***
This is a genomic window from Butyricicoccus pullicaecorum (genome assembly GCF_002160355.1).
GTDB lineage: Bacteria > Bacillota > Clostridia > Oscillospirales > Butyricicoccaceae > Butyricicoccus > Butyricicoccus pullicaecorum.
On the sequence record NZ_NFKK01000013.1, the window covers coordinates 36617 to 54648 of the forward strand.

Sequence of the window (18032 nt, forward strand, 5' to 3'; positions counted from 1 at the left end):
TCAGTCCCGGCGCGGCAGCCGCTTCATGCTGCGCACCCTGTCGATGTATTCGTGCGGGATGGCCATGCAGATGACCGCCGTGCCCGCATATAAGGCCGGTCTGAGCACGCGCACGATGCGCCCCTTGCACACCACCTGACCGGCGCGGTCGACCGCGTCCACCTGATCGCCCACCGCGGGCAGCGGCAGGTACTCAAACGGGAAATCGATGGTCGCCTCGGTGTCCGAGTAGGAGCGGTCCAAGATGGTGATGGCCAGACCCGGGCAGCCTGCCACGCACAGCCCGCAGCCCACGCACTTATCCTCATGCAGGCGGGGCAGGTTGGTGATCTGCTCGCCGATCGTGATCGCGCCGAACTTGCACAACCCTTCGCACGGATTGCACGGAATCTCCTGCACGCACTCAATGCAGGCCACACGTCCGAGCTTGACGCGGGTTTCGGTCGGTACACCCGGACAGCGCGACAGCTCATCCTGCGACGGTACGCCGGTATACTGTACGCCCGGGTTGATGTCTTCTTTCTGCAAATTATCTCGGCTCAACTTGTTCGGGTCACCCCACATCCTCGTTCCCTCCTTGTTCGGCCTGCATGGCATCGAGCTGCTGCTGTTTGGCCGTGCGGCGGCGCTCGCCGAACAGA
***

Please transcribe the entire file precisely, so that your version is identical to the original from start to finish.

This is a genomic window from Butyricicoccus pullicaecorum (genome assembly GCF_002160355.1).
GTDB lineage: Bacteria > Bacillota > Clostridia > Oscillospirales > Butyricicoccaceae > Butyricicoccus > Butyricicoccus pullicaecorum.
On the sequence record NZ_NFKK01000013.1, the window covers coordinates 36617 to 54648 of the forward strand.

Sequence of the window (18032 nt, forward strand, 5' to 3'; positions counted from 1 at the left end):
TCAGTCCCGGCGCGGCAGCCGCTTCATGCTGCGCACCCTGTCGATGTATTCGTGCGGGATGGCCATGCAGATGACCGCCGTGCCCGCATATAAGGCCGGTCTGAGCACGCGCACGATGCGCCCCTTGCACACCACCTGACCGGCGCGGTCGACCGCGTCCACCTGATCGCCCACCGCGGGCAGCGGCAGGTACTCAAACGGGAAATCGATGGTCGCCTCGGTGTCCGAGTAGGAGCGGTCCAAGATGGTGATGGCCAGACCCGGGCAGCCTGCCACGCACAGCCCGCAGCCCACGCACTTATCCTCATGCAGGCGGGGCAGGTTGGTGATCTGCTCGCCGATCGTGATCGCGCCGAACTTGCACAACCCTTCGCACGGATTGCACGGAATCTCCTGCACGCACTCAATGCAGGCCACACGTCCGAGCTTGACGCGGGTTTCGGTCGGTACACCCGGACAGCGCGACAGCTCATCCTGCGACGGTACGCCGGTATACTGTACGCCCGGGTTGATGTCTTCTTTCTGCAAATTATCTCGGCTCAACTTGTTCGGGTCACCCCACATCCTCGTTCCCTCCTTGTTCGGCCTGCATGGCATCGAGCTGCTGCTGTTTGGCCGTGCGGCGGCGCTCGCCGAACAGA